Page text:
Blue jellyfish-like critters arrive in Bay Area. When will they show up on SoCal beaches?

Huntington Beach, CA - April 20: The sunset illuminates one of thousands of creatures known as by-the-wind-sailors that have been washing ashore Southern California beaches, including Dog Beach in Huntington Beach Thursday, April 20, 2023. The oval-shaped, flat creatures with tiny blue tentacles may look like little jellyfish but are in fact hydroids called Velella velella, more commonly known as "by-the-wind sailors." The invertebrates have been washing ashore at Crystal Cove in Newport Beach, and the sailing bodies have been spotted as far north as Point Reyes National Seashore, north of San Francisco. They've also been spotted in San Clemente, Manhattan Beach and along other Southern California beaches.(Allen J. Schaben / Los Angeles Times)
An April 2023 image shows the sunset illuminating a by-the-wind sailor in Huntington Beach. The creatures began arriving at Bay Area beaches recently and are expected in Southern California within months. (Allen J. Schaben / Los Angeles Times)

Strange springtime visitors — gelatinous sea creatures known as by-the-wind sailors, or Velella velellas— are arriving by the thousands on Bay Area beaches. Expect to see them sail onto Southern California beaches soon.

The small jellyfish-like critters have a deep blue hue and a sail that allows them to glide on the ocean’s surface. When they beach themselves, they lose their pigment and dry out. But don't worry, they don't sting humans like jellyfish.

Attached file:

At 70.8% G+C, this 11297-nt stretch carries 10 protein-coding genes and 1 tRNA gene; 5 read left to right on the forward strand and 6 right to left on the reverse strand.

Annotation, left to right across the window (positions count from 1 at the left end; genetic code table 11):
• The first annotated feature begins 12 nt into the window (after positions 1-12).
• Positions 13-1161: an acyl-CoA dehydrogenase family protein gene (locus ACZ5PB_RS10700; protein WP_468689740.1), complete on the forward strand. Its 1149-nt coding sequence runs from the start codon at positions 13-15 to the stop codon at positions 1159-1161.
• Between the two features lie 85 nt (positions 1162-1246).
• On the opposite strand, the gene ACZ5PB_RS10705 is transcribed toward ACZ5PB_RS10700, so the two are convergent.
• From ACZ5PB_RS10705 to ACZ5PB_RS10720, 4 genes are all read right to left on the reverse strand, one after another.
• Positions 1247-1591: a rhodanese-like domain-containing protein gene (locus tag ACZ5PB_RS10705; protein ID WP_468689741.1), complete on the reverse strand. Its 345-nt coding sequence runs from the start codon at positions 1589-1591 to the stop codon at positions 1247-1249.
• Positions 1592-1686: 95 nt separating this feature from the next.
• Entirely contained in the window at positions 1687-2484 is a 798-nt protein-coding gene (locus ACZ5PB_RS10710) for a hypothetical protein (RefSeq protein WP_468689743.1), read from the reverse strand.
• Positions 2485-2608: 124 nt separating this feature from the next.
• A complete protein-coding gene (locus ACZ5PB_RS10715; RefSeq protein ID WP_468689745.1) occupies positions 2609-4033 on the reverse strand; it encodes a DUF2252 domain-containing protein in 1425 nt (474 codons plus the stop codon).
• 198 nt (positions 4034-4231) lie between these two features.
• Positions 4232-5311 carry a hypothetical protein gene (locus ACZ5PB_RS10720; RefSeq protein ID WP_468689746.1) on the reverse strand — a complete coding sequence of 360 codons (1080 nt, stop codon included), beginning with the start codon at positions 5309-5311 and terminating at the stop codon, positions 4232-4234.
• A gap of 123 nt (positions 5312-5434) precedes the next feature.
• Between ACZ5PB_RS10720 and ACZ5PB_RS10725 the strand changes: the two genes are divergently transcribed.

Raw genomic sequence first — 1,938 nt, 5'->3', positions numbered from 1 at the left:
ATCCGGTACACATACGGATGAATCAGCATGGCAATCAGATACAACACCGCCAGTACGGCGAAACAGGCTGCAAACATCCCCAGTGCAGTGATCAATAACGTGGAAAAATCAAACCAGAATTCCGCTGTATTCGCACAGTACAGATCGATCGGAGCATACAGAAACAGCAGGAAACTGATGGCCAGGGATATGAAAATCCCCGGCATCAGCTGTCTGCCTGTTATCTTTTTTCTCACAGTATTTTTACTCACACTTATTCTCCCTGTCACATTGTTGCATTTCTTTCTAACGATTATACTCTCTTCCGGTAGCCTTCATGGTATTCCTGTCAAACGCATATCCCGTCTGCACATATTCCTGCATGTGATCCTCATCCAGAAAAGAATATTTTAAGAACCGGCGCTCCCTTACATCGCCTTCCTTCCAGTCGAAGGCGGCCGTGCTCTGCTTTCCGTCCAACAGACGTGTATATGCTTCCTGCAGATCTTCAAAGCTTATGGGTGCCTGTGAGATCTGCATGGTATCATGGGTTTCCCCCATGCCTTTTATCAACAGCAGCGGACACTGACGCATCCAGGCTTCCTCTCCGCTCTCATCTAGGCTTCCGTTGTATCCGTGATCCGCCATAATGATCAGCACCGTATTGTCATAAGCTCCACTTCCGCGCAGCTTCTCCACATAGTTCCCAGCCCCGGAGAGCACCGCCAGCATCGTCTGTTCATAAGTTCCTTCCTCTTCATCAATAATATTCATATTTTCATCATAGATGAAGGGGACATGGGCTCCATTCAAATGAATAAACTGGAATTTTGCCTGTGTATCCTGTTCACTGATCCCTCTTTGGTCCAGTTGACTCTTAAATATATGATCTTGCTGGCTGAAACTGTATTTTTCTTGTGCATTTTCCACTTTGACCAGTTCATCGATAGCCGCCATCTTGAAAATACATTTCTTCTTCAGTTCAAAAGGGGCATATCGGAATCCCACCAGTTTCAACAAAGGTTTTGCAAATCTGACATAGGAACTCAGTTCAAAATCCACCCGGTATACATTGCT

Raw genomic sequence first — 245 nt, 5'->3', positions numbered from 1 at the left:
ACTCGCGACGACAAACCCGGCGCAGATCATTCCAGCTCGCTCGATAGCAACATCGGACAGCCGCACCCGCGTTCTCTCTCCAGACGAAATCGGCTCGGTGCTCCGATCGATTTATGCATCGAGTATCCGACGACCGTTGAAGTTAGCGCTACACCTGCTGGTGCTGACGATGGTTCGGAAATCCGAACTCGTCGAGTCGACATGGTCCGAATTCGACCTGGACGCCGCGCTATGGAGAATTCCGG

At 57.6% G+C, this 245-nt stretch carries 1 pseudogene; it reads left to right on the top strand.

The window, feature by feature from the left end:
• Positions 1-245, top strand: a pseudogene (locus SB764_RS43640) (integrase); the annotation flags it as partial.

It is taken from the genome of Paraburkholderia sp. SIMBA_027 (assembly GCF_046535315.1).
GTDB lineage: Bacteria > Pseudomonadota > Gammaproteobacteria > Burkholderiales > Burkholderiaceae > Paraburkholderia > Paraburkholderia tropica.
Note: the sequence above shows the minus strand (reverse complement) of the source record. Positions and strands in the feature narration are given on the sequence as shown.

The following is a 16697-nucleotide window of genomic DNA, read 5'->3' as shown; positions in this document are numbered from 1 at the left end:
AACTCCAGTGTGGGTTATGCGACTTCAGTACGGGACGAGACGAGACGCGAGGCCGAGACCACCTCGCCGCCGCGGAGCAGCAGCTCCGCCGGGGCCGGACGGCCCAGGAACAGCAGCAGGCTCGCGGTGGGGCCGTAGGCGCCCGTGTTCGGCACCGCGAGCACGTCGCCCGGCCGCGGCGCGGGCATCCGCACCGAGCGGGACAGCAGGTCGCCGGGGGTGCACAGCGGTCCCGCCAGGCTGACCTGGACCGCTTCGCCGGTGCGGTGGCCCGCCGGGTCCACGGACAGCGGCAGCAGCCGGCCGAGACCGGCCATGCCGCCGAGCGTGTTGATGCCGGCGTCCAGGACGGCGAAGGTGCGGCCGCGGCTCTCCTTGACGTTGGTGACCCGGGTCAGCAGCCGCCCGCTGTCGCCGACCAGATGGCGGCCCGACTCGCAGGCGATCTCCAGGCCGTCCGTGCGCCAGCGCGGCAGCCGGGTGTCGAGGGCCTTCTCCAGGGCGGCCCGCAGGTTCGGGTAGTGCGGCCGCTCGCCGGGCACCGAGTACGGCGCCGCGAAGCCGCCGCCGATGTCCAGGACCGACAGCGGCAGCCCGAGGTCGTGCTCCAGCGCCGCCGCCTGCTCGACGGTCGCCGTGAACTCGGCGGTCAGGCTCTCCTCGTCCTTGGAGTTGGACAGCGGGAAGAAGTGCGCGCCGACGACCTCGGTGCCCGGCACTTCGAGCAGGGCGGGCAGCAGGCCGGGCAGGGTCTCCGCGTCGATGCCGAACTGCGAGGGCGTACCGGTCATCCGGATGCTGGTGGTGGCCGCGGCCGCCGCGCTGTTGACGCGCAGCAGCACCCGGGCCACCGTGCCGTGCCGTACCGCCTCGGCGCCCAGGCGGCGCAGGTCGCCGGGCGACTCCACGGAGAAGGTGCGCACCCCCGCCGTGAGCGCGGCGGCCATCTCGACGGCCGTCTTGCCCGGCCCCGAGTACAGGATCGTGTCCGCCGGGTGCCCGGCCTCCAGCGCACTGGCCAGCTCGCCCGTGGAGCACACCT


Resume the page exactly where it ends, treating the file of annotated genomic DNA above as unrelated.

A spike in population triggered by warming waters causes massive amounts of the animals to wash ashore at this time of year. Although they haven’t been spotted on Southern California beaches so far this year, an expert from the Aquarium of the Pacific expects them to show up in a matter of months.

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“By kind of random luck, if the winds are going the right way and the currents are going the right way, all these guys are going to get blown to the beach,” said Josh Wagner, who works with sea jellies at the aquarium in Long Beach. “They're basically at the mercy of the winds with that big sail on top.”

When the ocean warms up in the spring, more nutrients become available in the water and it leads to a big reproduction of Velella velellas, Wagner said. Human-caused climate change may also contribute to an increase in their numbers as the ocean gets warmer, he said.

“Climate change is going to accelerate these processes because it is going to get warmer earlier, which will cause the increase in nutrients,” Wagner said.

By-the-wind sailors are not true jellyfish, he said, although they are related. Each blue “raft” consists of multiple organisms with a specialized function, like feeding and reproduction. Before they adhere to the ocean’s surface, they live underwater as tiny creatures known as medusae, Wagner said.

Read more: Decaying gray whale washes up on Orange County beach

Although beached by-the-wind sailors die in great numbers, they most probably have already reproduced and left thousands of medusae in the sea, according to Wagner.

“It doesn’t cut a dent in their population,” he said of the beaching phenomenon. The creatures don’t show up on the beach every year, but they have more often than not in recent years.

Wagner advises beachgoers to avoid touching washed up sea creatures in case they turn out to be Portuguese man-of-wars, which can leave a sting.

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This story originally appeared in Los Angeles Times.